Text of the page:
Recently, Langley’s reputation for providing a supportive home for artists helped Universal lure Christopher Nolan away from his longtime home at Warner Bros. to make “Oppenheimer.” Studio executives don’t tend to be terribly popular among the artistic community, but Langley, whose velvet glove approach can disguise her fierce resolve, has managed to foster some of the strongest ties with filmmakers and writers in Hollywood.
I’ve made it quite clear the deep respect I have had for the now-departed Jeff Shell, and how much I believe his vision and dedication helped NBCU punch above its weight and did his best to drag Comcast into a more aggressive and global battleground far beyond its roots as a content provider. Indeed, the fact that NBCU content is corporately connected to what is still one of the largest providers of cable and internet service gives it a tremendous advantage in its ability to be seen. But as INDIE WIRE’s Tony Maglio and Brian Welk observed, Shell’s success was directly tied to Langley’s ability to identify content worthy of being desired:
(W)hile it was Shell who forged the pact with AMC and other theater chains that changed the PVOD game during the pandemic, it is Langley movies that brought in the new revenue stream’s $1 billion (over three years).
Langley and Universal currently boast the highest grossing movie of 2023 with Illumination’s “The Super Mario Bros. Movie,” a franchise in the making after decades of Nintendo sitting on the sidelines. But since taking over as chairwoman of Universal Pictures in 2013, then being elevated to sole chairman of Universal Filmed Entertainment Group since 2019, she’s gotten creative in building franchises without the aid of slam-dunk IP like a Marvel, DC, or Star Wars.
You can look at “Fast & Furious,” “Jurassic World,” “Pitch Perfect,” and “Fifty Shades of Gray” to name just a few. Chris Meledandri’s Illumination has produced a continued string of hits well before “Super Mario” and is now the animation juggernaut to beat at the box office. Universal’s work with Blumhouse has birthed “The Purge,” “Halloween” and a burgeoning “M3GAN” franchise. And this year Universal is poised to release 26 movies in theaters, more than any other studio.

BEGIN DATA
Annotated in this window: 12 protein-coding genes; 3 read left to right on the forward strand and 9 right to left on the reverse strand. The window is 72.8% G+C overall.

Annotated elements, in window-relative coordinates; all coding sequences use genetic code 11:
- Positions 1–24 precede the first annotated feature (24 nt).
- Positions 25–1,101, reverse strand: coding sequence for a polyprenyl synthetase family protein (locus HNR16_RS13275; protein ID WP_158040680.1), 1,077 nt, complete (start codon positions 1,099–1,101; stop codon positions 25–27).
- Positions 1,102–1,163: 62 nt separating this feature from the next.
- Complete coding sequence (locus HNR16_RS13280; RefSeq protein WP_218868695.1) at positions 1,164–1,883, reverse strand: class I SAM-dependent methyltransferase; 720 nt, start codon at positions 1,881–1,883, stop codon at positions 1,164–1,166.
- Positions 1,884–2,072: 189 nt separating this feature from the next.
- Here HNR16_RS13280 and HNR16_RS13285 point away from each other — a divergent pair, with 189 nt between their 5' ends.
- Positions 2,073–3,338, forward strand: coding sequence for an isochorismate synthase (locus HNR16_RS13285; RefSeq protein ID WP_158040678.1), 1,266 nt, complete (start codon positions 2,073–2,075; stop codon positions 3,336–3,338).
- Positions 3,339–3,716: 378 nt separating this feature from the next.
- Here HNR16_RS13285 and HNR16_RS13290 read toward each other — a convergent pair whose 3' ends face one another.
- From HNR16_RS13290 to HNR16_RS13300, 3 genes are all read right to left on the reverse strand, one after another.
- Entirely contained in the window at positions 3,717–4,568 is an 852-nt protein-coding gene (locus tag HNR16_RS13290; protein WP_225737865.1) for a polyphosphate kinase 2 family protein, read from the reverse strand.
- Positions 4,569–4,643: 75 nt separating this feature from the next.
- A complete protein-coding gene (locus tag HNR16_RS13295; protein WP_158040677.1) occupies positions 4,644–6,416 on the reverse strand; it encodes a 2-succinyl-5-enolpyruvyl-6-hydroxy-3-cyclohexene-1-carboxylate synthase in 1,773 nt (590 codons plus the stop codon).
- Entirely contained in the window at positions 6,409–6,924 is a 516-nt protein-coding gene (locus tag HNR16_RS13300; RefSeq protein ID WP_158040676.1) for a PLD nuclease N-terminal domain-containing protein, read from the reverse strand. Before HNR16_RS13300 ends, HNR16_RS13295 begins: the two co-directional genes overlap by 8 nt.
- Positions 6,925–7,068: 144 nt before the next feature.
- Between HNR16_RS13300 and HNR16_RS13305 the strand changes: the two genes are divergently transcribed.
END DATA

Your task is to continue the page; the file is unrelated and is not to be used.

But Langley has also been a champion for talent and specialty programming, including overseeing Focus Features and notching a Best Picture win for “Green Book” in 2019. She also was in charge when Spike Lee won his first Oscar for “BlacKkKlansman” and helped turn Peele into a household name after releasing “Get Out,” “Us,” and “Nope.”
So it’s pretty clear that she’s auspiced and more than ready for her close-up. The open question is: for how long? Having been part of smaller scale companies where worlds that were historically siloed came together when executives were dismissed, I can speak first-hand to how sometimes these moves are signals that something way bigger lies ahead. Indeed, when Cavanagh, a longtime Comcast ally of the Roberts family was designated as Shell’s replacement, speculation abounded that this was a signal that he was just minding the store for a while. Amidst all the news about Langley and her new subordinates, which also includes fellow British expat Frances Berwick being elevated to a larger role within the TV world, almost lost in translation was that, at least for the time being, Cavanagh was staying in place as the one they will ultimately answer to.
It is also no secret that Comcast, particularly under Shell, was pursuing alliances and perhaps mergers with other content companies facing similar existential issues as they to compete with tech-driven behemoths. Both Warner Brothers Discovery and Paramount Global have appealing libraries and potential efficiencies. The Roberts are still a family, and Cavanagh is ultimaely beholden to them. And good as Langley is, she might be forced to jockey for attention if the likes of, say, Channing Dungey, James Gunn, Brian Robbins or Chris McCarthy were to enter the competition.
But, at least for now, that’s down the road. Right now, Langley’s top priority is to delve into the challenges facing NBCU and Peacock. Step one may be finding a way to get what is out there on Peacock that’s actually worthy of being seen to be seen by more eyeballs. With a lengthy strike looming, perhaps finding a way to take a broadcast window on quality works like POKER FACE, SHOOTING STARS or BEL AIR could be step one. Step two might be finding ways to get franchise extensions, or, better yet, newly identified franchises into the mix on Peacock, particularly if they have global potential.
And right now, I honestly have to believe, anything, ANYTHING, is a better option than another season of LOPEZ VS. LOPEZ.
That’s your first bar, Donna. I suspect you’ll jump it before anyone finishes reading this musing.
Until next time…